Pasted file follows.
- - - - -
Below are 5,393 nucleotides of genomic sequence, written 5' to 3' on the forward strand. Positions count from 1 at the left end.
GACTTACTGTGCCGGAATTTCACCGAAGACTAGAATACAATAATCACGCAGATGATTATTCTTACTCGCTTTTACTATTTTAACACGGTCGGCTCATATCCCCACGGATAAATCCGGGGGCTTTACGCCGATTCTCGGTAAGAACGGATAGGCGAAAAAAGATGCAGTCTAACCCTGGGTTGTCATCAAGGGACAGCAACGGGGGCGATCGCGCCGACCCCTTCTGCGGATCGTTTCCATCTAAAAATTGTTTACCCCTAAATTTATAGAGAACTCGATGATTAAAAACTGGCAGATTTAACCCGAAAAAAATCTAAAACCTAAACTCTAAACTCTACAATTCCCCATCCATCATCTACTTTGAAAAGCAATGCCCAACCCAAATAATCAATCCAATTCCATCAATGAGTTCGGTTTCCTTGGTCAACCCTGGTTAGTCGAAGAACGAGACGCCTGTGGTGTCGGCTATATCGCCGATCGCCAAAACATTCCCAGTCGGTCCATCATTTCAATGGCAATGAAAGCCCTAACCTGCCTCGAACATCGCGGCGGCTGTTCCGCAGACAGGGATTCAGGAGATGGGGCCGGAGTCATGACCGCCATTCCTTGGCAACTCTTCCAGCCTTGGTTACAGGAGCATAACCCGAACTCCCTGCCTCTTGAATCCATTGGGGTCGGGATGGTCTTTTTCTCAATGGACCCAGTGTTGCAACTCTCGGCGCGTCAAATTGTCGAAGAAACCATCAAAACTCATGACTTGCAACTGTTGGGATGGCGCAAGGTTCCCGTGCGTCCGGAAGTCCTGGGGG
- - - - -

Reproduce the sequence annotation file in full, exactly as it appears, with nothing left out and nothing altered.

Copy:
Below are 5,393 nucleotides of genomic sequence, written 5' to 3' on the forward strand. Positions count from 1 at the left end.
GACTTACTGTGCCGGAATTTCACCGAAGACTAGAATACAATAATCACGCAGATGATTATTCTTACTCGCTTTTACTATTTTAACACGGTCGGCTCATATCCCCACGGATAAATCCGGGGGCTTTACGCCGATTCTCGGTAAGAACGGATAGGCGAAAAAAGATGCAGTCTAACCCTGGGTTGTCATCAAGGGACAGCAACGGGGGCGATCGCGCCGACCCCTTCTGCGGATCGTTTCCATCTAAAAATTGTTTACCCCTAAATTTATAGAGAACTCGATGATTAAAAACTGGCAGATTTAACCCGAAAAAAATCTAAAACCTAAACTCTAAACTCTACAATTCCCCATCCATCATCTACTTTGAAAAGCAATGCCCAACCCAAATAATCAATCCAATTCCATCAATGAGTTCGGTTTCCTTGGTCAACCCTGGTTAGTCGAAGAACGAGACGCCTGTGGTGTCGGCTATATCGCCGATCGCCAAAACATTCCCAGTCGGTCCATCATTTCAATGGCAATGAAAGCCCTAACCTGCCTCGAACATCGCGGCGGCTGTTCCGCAGACAGGGATTCAGGAGATGGGGCCGGAGTCATGACCGCCATTCCTTGGCAACTCTTCCAGCCTTGGTTACAGGAGCATAACCCGAACTCCCTGCCTCTTGAATCCATTGGGGTCGGGATGGTCTTTTTCTCAATGGACCCAGTGTTGCAACTCTCGGCGCGTCAAATTGTCGAAGAAACCATCAAAACTCATGACTTGCAACTGTTGGGATGGCGCAAGGTTCCCGTGCGTCCGGAAGTCCTGGGGG